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Mature, humble, and always to the point, he took a break to chat with .
He talked about all of the growing up he's done of late, and how it's influenced his career, his health, andhis advocacy work—but also about why he'll always be a Jonas Brother, no matter how independent he gets. Right now, I specifically feel very confident about it, because I'm in the best health I've been in since before my diagnosis.
Over time, naturally, you learn how to best manage your diabetes. It's been a real blessing that over the years, my A1C has come down and down and down [from 12.1 percent, at diagnosis].
I've had it for five years, and you just learn how to deal. At my last checkup, it was the lowest it's ever been.
It's just about, with my parents and my family, knowing they're there when I need them, but also that they trust me enough to take care of it myself, which is important for me. I think living that way is better than living in a way that's hazardous, where you're not thinking things through.
I would say it's been a natural transition—it wasn't like it was premeditated—it just kind of has happened, in a way. Diabetes is not something I asked for, but it is something I do have to deal with. It's actually helped me as person to grow and really blessed me in a lot of ways. Also, I was never any good at math till I got diabetes, and now I have to be really good at math, so it's helped me there, too. It just depends on the specific day, or week, or year. Kevin's in New Jersey with his in-laws and his wife.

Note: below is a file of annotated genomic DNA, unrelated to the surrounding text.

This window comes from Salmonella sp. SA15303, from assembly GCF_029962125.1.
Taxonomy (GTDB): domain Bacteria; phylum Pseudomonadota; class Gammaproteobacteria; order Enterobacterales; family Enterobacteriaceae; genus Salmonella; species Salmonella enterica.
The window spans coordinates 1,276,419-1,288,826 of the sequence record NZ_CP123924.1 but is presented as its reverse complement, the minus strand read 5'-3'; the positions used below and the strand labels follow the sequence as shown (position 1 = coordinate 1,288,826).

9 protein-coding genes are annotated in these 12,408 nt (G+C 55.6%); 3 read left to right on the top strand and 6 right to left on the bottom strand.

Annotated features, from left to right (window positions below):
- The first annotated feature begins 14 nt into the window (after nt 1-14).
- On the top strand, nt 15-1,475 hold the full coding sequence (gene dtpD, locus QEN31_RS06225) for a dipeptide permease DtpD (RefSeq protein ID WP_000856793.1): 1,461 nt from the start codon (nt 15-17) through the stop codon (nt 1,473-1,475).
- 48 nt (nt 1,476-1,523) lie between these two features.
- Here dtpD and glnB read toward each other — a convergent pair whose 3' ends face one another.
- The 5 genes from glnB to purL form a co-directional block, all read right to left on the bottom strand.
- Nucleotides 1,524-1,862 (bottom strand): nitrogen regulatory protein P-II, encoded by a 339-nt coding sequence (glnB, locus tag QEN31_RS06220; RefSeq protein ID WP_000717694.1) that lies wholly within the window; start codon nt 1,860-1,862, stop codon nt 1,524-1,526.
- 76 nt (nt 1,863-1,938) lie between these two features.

There are just a lot of career opportunities for me right now, and what I'd be studying is what I'm actually out in the world doing, pursuing my passion, so I don't know if it makes sense to get a degree.
Although I've also thought about majoring in English—that would be the other thing I'd like to do—so we'll see.
There are definitely times, though, that I feel like saying, "I don't want to deal with this; I just want to have this Gatorade or slice of pizza and not have to deal," but I have to take it one step at a time, and I do.
It was basically a summertime camp with a lot of high school kids, and, basically, it ended up that we had to quickly find a way out, but it was good to just go and see the school, what it's all about, although I didn't get to see it all.
It's really about being someone that people with diabetes can look to and say it will be fine living their everyday life and following their dreams with diabetes—that's the main thing.
I have been independent for a while—I just am that way—but when it comes to my diabetes, in the past four to five months, I've been taking even more responsibility.
I'm really taking it on myself—relying on friends and family when needed, but knowing this is something that I have, that I have to deal with. Like, it's made me strong mentally, in the sense where now I think about everything with logic because of diabetes, because it requires you to think with logic and to really think everything through.
Being diagnosed with type 1 diabetes in 2005, at the age of 13, instantly forced Nick Jonas to grow up.